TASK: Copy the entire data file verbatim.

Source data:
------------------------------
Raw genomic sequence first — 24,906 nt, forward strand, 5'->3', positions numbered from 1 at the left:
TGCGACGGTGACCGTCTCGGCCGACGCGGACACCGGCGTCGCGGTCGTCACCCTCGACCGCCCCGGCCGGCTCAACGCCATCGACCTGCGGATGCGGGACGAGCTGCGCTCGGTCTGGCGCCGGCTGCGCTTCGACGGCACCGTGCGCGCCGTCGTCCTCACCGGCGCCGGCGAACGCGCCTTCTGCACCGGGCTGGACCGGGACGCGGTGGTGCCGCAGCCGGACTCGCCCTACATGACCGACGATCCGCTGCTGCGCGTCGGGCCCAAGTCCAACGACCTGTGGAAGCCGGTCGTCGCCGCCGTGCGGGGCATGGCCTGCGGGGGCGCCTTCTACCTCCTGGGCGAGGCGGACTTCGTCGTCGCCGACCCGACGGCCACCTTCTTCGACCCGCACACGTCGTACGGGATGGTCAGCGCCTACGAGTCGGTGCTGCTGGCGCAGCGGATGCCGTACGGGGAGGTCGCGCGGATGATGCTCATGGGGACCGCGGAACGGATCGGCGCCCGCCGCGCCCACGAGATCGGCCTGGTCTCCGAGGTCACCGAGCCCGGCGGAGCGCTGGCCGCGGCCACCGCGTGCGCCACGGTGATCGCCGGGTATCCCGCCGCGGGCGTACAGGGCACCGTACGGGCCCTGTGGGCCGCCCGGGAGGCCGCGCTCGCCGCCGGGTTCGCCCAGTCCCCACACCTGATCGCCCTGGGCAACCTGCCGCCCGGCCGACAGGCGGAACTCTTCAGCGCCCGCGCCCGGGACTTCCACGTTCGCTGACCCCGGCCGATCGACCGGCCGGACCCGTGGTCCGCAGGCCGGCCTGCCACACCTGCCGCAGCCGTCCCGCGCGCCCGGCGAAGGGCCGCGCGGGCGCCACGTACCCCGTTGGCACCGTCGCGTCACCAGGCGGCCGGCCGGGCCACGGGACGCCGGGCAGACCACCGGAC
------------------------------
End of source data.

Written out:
Raw genomic sequence first — 24,906 nt, forward strand, 5'->3', positions numbered from 1 at the left:
TGCGACGGTGACCGTCTCGGCCGACGCGGACACCGGCGTCGCGGTCGTCACCCTCGACCGCCCCGGCCGGCTCAACGCCATCGACCTGCGGATGCGGGACGAGCTGCGCTCGGTCTGGCGCCGGCTGCGCTTCGACGGCACCGTGCGCGCCGTCGTCCTCACCGGCGCCGGCGAACGCGCCTTCTGCACCGGGCTGGACCGGGACGCGGTGGTGCCGCAGCCGGACTCGCCCTACATGACCGACGATCCGCTGCTGCGCGTCGGGCCCAAGTCCAACGACCTGTGGAAGCCGGTCGTCGCCGCCGTGCGGGGCATGGCCTGCGGGGGCGCCTTCTACCTCCTGGGCGAGGCGGACTTCGTCGTCGCCGACCCGACGGCCACCTTCTTCGACCCGCACACGTCGTACGGGATGGTCAGCGCCTACGAGTCGGTGCTGCTGGCGCAGCGGATGCCGTACGGGGAGGTCGCGCGGATGATGCTCATGGGGACCGCGGAACGGATCGGCGCCCGCCGCGCCCACGAGATCGGCCTGGTCTCCGAGGTCACCGAGCCCGGCGGAGCGCTGGCCGCGGCCACCGCGTGCGCCACGGTGATCGCCGGGTATCCCGCCGCGGGCGTACAGGGCACCGTACGGGCCCTGTGGGCCGCCCGGGAGGCCGCGCTCGCCGCCGGGTTCGCCCAGTCCCCACACCTGATCGCCCTGGGCAACCTGCCGCCCGGCCGACAGGCGGAACTCTTCAGCGCCCGCGCCCGGGACTTCCACGTTCGCTGACCCCGGCCGATCGACCGGCCGGACCCGTGGTCCGCAGGCCGGCCTGCCACACCTGCCGCAGCCGTCCCGCGCGCCCGGCGAAGGGCCGCGCGGGCGCCACGTACCCCGTTGGCACCGTCGCGTCACCAGGCGGCCGGCCGGGCCACGGGACGCCGGGCAGACCACCGGAC